Writer: Brandon Easton / Artist: Denis Medri / Lion Forge Comics
Whether you crave panel-to-panel action or characters with deeply empathetic dramas, Andre the Giant: Closer to Heaven is a book that should be on your shelves as soon as possible. Believe me, as someone who before this comic would not have once considered wrestling worth a moment of interest (sorry, Omar), I can almost guarantee this comic will have you questioning and re-framing your own beliefs about the nature of art and sport before you’re even halfway through.
From the very start this biography leaves no doubts that the late Andre Roussimoff, better known as Andre the Giant or Fezzik a la the Princess Bride, left a greater impact on international popular culture than many people realize. Framed by a touching introduction written by his daughter, the book recounts Andre’s struggle from a mammoth adolescent fitting in to his rural French town to his wrestling debut and the thrilling love affair that would ensue. Beyond the exaggeration of the camera Andre the Giant reveals the very human man whose grueling sacrifices and fight for meaning launched a brilliant career and unforgettable rise to stardom.
From a reader’s perspective Brandon Easton’s Andre occupies an almost mystical space between flawed human and wise narrator, yet the balance never fully tips one way or the other. Admittedly the poignant quote that begins the book made me nervous for how heavy-handed this tale could become but Easton maintains a firm grip throughout on simplistic and believable language. Rhythmically I was surprised to find how sharply thematic lines like, “I ceased being a human. I became an immoveable object” fit so neatly next to wild descriptions of wrestling maneuvers. Cliche as it may sound, there’s an art to the words that occasionally feels downright poetic. Similarly, Easton’s pacing between dialogue and narration is near seamless; every page seems planned down to the very meter of its syllables and sentence lengths, all while continuing to honor the actual life portrayed.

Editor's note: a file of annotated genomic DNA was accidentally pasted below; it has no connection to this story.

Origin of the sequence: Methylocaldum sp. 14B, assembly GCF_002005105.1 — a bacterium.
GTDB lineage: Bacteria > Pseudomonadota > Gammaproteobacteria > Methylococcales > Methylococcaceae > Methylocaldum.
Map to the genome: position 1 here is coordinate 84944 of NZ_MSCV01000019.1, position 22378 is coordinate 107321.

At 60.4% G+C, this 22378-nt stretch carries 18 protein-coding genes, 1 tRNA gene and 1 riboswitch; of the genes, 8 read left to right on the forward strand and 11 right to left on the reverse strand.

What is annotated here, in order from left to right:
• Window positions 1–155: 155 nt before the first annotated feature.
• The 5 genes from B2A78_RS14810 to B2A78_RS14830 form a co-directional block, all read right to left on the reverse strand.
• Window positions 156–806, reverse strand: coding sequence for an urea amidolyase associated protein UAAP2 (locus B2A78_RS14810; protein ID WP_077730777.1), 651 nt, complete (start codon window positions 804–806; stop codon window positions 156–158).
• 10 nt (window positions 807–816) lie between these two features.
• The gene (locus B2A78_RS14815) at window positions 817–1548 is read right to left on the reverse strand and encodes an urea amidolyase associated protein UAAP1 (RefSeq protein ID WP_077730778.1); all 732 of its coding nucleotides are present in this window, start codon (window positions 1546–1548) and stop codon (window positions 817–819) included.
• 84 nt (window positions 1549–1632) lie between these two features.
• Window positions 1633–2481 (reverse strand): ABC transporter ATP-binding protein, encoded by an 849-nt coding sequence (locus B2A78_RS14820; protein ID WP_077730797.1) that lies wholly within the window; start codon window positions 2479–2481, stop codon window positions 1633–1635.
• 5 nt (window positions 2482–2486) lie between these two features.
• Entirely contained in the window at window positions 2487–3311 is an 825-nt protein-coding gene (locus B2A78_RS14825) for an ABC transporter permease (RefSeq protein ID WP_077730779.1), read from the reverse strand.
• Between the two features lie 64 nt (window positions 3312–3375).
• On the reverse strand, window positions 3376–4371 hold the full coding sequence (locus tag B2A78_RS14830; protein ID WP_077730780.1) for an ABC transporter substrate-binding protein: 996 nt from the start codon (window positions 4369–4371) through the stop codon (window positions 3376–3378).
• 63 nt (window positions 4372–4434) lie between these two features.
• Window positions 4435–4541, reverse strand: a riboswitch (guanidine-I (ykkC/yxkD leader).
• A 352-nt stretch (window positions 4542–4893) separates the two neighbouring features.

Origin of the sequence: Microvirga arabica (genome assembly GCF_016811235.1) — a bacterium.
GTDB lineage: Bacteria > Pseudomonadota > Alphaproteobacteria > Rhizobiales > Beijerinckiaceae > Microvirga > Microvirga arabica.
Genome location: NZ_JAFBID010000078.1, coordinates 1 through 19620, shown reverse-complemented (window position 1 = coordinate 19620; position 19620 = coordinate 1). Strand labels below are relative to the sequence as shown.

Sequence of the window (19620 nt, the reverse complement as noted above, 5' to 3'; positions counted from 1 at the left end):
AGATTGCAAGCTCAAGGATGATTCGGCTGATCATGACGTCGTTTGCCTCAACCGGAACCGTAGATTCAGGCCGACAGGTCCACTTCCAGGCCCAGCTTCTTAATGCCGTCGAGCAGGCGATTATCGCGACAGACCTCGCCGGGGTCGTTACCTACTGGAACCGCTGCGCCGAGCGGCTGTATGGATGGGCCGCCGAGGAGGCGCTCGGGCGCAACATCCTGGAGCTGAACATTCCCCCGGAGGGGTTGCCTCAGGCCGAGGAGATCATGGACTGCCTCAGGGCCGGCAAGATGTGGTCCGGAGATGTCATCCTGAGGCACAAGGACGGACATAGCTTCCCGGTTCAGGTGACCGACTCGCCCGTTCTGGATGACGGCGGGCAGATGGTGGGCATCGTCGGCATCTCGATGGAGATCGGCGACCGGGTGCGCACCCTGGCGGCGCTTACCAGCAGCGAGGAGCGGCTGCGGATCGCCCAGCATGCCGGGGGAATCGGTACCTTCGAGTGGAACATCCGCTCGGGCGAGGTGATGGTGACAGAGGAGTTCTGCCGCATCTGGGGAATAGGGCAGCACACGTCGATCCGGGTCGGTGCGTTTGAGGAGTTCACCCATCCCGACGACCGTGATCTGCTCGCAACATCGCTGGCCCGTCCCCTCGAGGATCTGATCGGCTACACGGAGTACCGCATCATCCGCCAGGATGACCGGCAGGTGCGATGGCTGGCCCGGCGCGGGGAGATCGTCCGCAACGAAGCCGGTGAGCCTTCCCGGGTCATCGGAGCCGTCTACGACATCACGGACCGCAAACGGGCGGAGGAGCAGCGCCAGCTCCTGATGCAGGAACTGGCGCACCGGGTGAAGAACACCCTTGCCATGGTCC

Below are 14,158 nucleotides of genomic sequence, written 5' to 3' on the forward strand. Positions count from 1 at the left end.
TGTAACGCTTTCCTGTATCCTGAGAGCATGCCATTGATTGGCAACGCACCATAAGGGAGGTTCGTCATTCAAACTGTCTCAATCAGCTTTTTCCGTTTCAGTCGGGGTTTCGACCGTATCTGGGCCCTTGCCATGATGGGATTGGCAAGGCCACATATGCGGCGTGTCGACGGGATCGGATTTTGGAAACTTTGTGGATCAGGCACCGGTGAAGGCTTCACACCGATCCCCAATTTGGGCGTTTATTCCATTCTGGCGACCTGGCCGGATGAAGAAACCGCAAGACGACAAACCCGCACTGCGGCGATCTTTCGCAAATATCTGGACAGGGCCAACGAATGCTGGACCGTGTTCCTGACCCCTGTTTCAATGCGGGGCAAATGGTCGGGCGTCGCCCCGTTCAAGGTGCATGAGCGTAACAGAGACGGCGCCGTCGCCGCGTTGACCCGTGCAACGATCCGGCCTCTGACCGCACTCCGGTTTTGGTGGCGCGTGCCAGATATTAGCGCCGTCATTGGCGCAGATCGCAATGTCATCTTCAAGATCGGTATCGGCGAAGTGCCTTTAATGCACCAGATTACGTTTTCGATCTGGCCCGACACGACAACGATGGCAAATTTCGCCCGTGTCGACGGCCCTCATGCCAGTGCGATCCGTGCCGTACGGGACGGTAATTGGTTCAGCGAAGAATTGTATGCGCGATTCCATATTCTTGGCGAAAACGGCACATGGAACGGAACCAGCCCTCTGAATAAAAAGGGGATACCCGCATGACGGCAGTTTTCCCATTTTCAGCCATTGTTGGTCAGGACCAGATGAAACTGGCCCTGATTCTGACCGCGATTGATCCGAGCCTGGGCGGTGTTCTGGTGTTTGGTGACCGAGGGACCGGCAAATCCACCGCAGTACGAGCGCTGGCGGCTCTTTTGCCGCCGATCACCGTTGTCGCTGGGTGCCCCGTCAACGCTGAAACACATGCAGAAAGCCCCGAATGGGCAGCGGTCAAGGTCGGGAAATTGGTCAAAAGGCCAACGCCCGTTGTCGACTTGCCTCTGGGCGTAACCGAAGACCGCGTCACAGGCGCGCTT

If the written story is the sucker punch of human vulnerability, however, then Denis Medri’s artwork is the cushion that softens the blow. At once playfully cartoonish yet respectfully distant from grotesque caricature, Medri’s soft, rounded edges visually feel like the warmth of holding a trusted friend’s hand. Without it, words like “monster” and wrestling’s sheer performance-grade violence would overwhelm the pages and rob us of the comic’s intimacy. All this isn’t to say that Medri can’t draw a solid action scene; if you’re used to the typical superhero spars then Andre’s bouts in the ring are a refreshing treat as the line art never shies away from a single dynamic angle within the realm of possibility. Rarely have I seen an artist with this much control over their medium create panels that rival animation or live action footage. Additionally Medri displays an impressive mastery of the human form that individualizes every single person to the slightest of facial expressions, a talent that even a few mainstream comic artists could stand to learn. His characters are lifelike not for their realism, but for the ability to take on a life of their own.
With nearly 100 pages of storytelling and art this strong, what can I say other than you’d deserve the body slam coming to you for not buying this book immediately?